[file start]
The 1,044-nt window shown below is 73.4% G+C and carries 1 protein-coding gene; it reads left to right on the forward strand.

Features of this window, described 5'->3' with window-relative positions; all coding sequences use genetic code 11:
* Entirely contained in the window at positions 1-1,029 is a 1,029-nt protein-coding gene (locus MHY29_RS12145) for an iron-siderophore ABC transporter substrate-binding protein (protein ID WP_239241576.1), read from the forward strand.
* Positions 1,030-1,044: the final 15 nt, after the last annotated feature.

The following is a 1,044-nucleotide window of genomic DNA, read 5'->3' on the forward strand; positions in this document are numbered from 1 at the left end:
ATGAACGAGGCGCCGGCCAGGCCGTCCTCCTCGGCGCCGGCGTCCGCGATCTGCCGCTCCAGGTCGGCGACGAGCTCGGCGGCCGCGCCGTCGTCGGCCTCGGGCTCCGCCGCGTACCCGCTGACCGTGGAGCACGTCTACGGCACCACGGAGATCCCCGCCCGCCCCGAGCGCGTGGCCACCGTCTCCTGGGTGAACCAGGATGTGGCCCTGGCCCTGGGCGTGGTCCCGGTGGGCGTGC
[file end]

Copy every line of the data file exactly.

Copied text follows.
The 1,044-nt window shown below is 73.4% G+C and carries 1 protein-coding gene; it reads left to right on the forward strand.

Features of this window, described 5'->3' with window-relative positions; all coding sequences use genetic code 11:
* Entirely contained in the window at positions 1-1,029 is a 1,029-nt protein-coding gene (locus MHY29_RS12145) for an iron-siderophore ABC transporter substrate-binding protein (protein ID WP_239241576.1), read from the forward strand.
* Positions 1,030-1,044: the final 15 nt, after the last annotated feature.

The following is a 1,044-nucleotide window of genomic DNA, read 5'->3' on the forward strand; positions in this document are numbered from 1 at the left end:
ATGAACGAGGCGCCGGCCAGGCCGTCCTCCTCGGCGCCGGCGTCCGCGATCTGCCGCTCCAGGTCGGCGACGAGCTCGGCGGCCGCGCCGTCGTCGGCCTCGGGCTCCGCCGCGTACCCGCTGACCGTGGAGCACGTCTACGGCACCACGGAGATCCCCGCCCGCCCCGAGCGCGTGGCCACCGTCTCCTGGGTGAACCAGGATGTGGCCCTGGCCCTGGGCGTGGTCCCGGTGGGCGTGC